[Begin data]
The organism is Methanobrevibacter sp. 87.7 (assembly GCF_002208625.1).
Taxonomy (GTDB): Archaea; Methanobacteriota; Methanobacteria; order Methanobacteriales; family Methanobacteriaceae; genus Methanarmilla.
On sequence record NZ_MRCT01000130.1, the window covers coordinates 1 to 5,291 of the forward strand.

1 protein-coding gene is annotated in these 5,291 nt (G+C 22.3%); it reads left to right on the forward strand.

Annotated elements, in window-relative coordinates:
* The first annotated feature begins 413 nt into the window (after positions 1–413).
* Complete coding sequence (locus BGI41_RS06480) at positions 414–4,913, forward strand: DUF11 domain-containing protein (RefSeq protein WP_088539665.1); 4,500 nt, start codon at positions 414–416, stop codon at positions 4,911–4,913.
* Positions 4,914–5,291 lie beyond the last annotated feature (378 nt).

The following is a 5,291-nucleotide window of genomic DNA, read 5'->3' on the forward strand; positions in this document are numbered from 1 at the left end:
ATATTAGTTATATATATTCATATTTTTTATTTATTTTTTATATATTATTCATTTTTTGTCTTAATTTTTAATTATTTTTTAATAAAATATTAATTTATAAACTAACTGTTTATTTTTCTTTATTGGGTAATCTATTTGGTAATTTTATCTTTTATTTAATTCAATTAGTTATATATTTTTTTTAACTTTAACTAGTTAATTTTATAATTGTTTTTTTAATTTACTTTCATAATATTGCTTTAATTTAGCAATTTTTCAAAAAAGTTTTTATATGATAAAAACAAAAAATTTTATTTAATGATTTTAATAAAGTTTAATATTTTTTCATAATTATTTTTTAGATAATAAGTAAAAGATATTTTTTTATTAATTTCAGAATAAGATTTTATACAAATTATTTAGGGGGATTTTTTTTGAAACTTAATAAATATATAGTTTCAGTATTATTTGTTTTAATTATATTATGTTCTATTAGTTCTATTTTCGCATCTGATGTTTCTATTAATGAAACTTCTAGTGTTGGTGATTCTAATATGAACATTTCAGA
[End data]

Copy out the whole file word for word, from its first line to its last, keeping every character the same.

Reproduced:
The organism is Methanobrevibacter sp. 87.7 (assembly GCF_002208625.1).
Taxonomy (GTDB): Archaea; Methanobacteriota; Methanobacteria; order Methanobacteriales; family Methanobacteriaceae; genus Methanarmilla.
On sequence record NZ_MRCT01000130.1, the window covers coordinates 1 to 5,291 of the forward strand.

1 protein-coding gene is annotated in these 5,291 nt (G+C 22.3%); it reads left to right on the forward strand.

Annotated elements, in window-relative coordinates:
* The first annotated feature begins 413 nt into the window (after positions 1–413).
* Complete coding sequence (locus BGI41_RS06480) at positions 414–4,913, forward strand: DUF11 domain-containing protein (RefSeq protein WP_088539665.1); 4,500 nt, start codon at positions 414–416, stop codon at positions 4,911–4,913.
* Positions 4,914–5,291 lie beyond the last annotated feature (378 nt).

The following is a 5,291-nucleotide window of genomic DNA, read 5'->3' on the forward strand; positions in this document are numbered from 1 at the left end:
ATATTAGTTATATATATTCATATTTTTTATTTATTTTTTATATATTATTCATTTTTTGTCTTAATTTTTAATTATTTTTTAATAAAATATTAATTTATAAACTAACTGTTTATTTTTCTTTATTGGGTAATCTATTTGGTAATTTTATCTTTTATTTAATTCAATTAGTTATATATTTTTTTTAACTTTAACTAGTTAATTTTATAATTGTTTTTTTAATTTACTTTCATAATATTGCTTTAATTTAGCAATTTTTCAAAAAAGTTTTTATATGATAAAAACAAAAAATTTTATTTAATGATTTTAATAAAGTTTAATATTTTTTCATAATTATTTTTTAGATAATAAGTAAAAGATATTTTTTTATTAATTTCAGAATAAGATTTTATACAAATTATTTAGGGGGATTTTTTTTGAAACTTAATAAATATATAGTTTCAGTATTATTTGTTTTAATTATATTATGTTCTATTAGTTCTATTTTCGCATCTGATGTTTCTATTAATGAAACTTCTAGTGTTGGTGATTCTAATATGAACATTTCAGA